The revised act establishes a fee schedule for state and local governments to use in providing requested public records and a way to request records that are not created or stored by the government agency in the exact format the person requesting the information needs. Features of the new public information law apply to all levels of government in Texas, even local cities and police departments.

As an example, records stored in a typical fashion by an agency may be requested in a more usable format. A procedure for doing that is established in the new law. The agency may charge for providing the information as requested.

A government agency that receives an open records request must provide the information within 10 days unless the agency believes the requested information falls under one of the 26 exemptions to the law. If the agency believes the request falls in that category it must request an attorney general’s opinion.

The attorney general’s office must respond to this request for an opinion within 60 days or the information request will be automatically granted.

The attorney general’s office maintains an Open Government Hotline at 512 478 6736 or toll free at 877 673 6839.

If a person needs help getting information from any governmental agency, including local agencies, a compliance officer is available in the Open Records Division of the General Services Commission in Austin. The telephone number is 512 475 2497. Most recently the person in charge has been Hadassah Schloss. The office e-mail address is Ms. Schloss’ e-mail address is

The Texas Public Information Act does not require the release of information contained in records of an educational agency or institution. In a 1996 case, the 14th Court of Appeals ruled that the Klein Independent School District must release information to the parents of a student in the district.
Law Enforcement Information

One of the ongoing controversies has to do with information compiled by law enforcement agencies. Once upon a time, such reports were normally available to the press, although the access was not required by law.

A section in the Public Information Act exempts information held by law enforcement agencies or prosecutors that deals with “the detection, investigation, or prosecution of crime.”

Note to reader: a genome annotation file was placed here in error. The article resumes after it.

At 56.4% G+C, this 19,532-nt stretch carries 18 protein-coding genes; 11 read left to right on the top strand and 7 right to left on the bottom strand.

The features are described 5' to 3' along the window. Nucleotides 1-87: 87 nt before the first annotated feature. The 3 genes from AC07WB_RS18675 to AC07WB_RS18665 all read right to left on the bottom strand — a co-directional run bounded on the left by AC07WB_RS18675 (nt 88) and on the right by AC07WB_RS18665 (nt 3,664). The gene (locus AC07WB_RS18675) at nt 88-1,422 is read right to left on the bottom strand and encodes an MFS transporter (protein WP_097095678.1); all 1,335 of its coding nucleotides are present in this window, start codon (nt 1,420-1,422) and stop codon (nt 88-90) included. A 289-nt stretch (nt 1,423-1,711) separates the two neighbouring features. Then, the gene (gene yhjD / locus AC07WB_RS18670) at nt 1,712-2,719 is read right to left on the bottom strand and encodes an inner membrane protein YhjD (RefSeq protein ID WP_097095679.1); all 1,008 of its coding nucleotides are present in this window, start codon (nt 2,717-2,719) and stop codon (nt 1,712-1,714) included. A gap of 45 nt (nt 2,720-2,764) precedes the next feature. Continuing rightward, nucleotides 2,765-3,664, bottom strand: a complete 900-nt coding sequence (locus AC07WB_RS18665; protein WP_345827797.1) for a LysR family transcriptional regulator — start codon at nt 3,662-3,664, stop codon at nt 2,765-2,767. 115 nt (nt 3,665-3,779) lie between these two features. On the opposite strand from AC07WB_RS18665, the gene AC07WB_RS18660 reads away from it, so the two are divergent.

The attorney general’s office has tried to clarify what that means in a series of rulings.

One of the rulings said that law enforcement agencies that followed the practice of providing records before the Open Records Act was passed were not prohibited by the act from continuing that practice. The intention of the legislature was not, the ruling said, “to close to the press sources of information to which it had access under prior agency policies.”

In 1976, the Supreme Court of Texas in an appeal brought by the Houston Chronicle ruled that the front pages of offense reports and administrative reports must be made available.

A ruling by the Supreme Court in Holmes v. Morales in 1996 said that only the most basic facts of closed criminal cases must be divulged. The case was brought by John B. Holmes Jr., the district attorney of Harris County. The ruling permits district attorneys to withhold closed case files from the public.
The Attorney General’s Opinion

In 1999 the attorney general issued an opinion about basic information that must be released by law enforcement agencies.

The information that must be released is:

The name, age, address, race, sex, occupation, alias and physical condition of an arrested person;

The date and time of the arrest;

The offense charged and the court in which it is filed;

The details of an arrest;

Booking information;

The notation of any release or transfer;

Bonding information;

The location of the crime;

The identification and description of the complainant;

The premises involved;

The time of the occurrence of the crime;

The property involved;

The vehicles involved, if any.

A description of the weather;

A detailed description of the offense; and

The names of the arresting and investigating officers.

Texas Public Information Handbook

An excellent book about the Public Information Act is available from the attorney general’s office. It is the Public Information Handbook and it may be obtained by writing the attorney general’s office at Post Office Box 12548, Austin 78711-2548 or by telephone at 512 463 2100.

The attorney general’s web site is
Freedom of Information Foundation of Texas

Since 1978, the Freedom of Information Foundation of Texas has been a force for open government in the state.

The foundation was begun with a grant from the Belo Foundation, and it has been supported through the years by a host of media companies, law firms and individuals.

The foundation operates with a board of directors and an advisory council.

The foundation publishes a Texas Freedom of Information Handbook. It publishes a quarterly newsletter. It has an annual meeting and sponsors ongoing educational programs.

The foundation’s web site is Inquiries may be made by e-mail at The telephone number is 214 977 6658.

The foundation operates an FOI hotline 24 hours a day at 1 800 580 6651.